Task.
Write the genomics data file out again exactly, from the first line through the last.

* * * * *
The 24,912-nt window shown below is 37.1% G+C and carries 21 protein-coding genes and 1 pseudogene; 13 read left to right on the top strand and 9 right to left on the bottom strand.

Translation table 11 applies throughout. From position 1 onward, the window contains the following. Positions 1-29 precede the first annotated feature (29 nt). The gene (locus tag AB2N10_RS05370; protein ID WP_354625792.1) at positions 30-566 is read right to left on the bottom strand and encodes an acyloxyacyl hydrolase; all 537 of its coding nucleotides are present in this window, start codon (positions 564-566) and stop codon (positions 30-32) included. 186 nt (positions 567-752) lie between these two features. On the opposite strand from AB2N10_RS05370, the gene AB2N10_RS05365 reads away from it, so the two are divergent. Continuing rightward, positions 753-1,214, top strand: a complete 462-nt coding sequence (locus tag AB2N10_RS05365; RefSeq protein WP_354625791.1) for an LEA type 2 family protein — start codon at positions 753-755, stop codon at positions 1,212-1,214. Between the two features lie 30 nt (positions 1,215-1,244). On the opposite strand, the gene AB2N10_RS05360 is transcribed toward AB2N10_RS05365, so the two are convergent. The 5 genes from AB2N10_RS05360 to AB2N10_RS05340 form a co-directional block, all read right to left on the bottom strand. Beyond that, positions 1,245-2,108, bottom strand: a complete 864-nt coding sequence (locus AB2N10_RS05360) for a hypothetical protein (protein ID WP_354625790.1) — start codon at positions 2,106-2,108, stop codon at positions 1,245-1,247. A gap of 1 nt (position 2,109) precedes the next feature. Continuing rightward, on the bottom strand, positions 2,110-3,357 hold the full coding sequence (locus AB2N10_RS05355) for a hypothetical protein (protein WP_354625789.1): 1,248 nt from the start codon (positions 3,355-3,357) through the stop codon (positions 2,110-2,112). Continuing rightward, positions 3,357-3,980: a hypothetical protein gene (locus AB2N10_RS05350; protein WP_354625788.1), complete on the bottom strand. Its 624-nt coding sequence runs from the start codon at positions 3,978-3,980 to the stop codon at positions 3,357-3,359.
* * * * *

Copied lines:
The 24,912-nt window shown below is 37.1% G+C and carries 21 protein-coding genes and 1 pseudogene; 13 read left to right on the top strand and 9 right to left on the bottom strand.

Translation table 11 applies throughout. From position 1 onward, the window contains the following. Positions 1-29 precede the first annotated feature (29 nt). The gene (locus tag AB2N10_RS05370; protein ID WP_354625792.1) at positions 30-566 is read right to left on the bottom strand and encodes an acyloxyacyl hydrolase; all 537 of its coding nucleotides are present in this window, start codon (positions 564-566) and stop codon (positions 30-32) included. 186 nt (positions 567-752) lie between these two features. On the opposite strand from AB2N10_RS05370, the gene AB2N10_RS05365 reads away from it, so the two are divergent. Continuing rightward, positions 753-1,214, top strand: a complete 462-nt coding sequence (locus tag AB2N10_RS05365; RefSeq protein WP_354625791.1) for an LEA type 2 family protein — start codon at positions 753-755, stop codon at positions 1,212-1,214. Between the two features lie 30 nt (positions 1,215-1,244). On the opposite strand, the gene AB2N10_RS05360 is transcribed toward AB2N10_RS05365, so the two are convergent. The 5 genes from AB2N10_RS05360 to AB2N10_RS05340 form a co-directional block, all read right to left on the bottom strand. Beyond that, positions 1,245-2,108, bottom strand: a complete 864-nt coding sequence (locus AB2N10_RS05360) for a hypothetical protein (protein ID WP_354625790.1) — start codon at positions 2,106-2,108, stop codon at positions 1,245-1,247. A gap of 1 nt (position 2,109) precedes the next feature. Continuing rightward, on the bottom strand, positions 2,110-3,357 hold the full coding sequence (locus AB2N10_RS05355) for a hypothetical protein (protein WP_354625789.1): 1,248 nt from the start codon (positions 3,355-3,357) through the stop codon (positions 2,110-2,112). Continuing rightward, positions 3,357-3,980: a hypothetical protein gene (locus AB2N10_RS05350; protein WP_354625788.1), complete on the bottom strand. Its 624-nt coding sequence runs from the start codon at positions 3,978-3,980 to the stop codon at positions 3,357-3,359.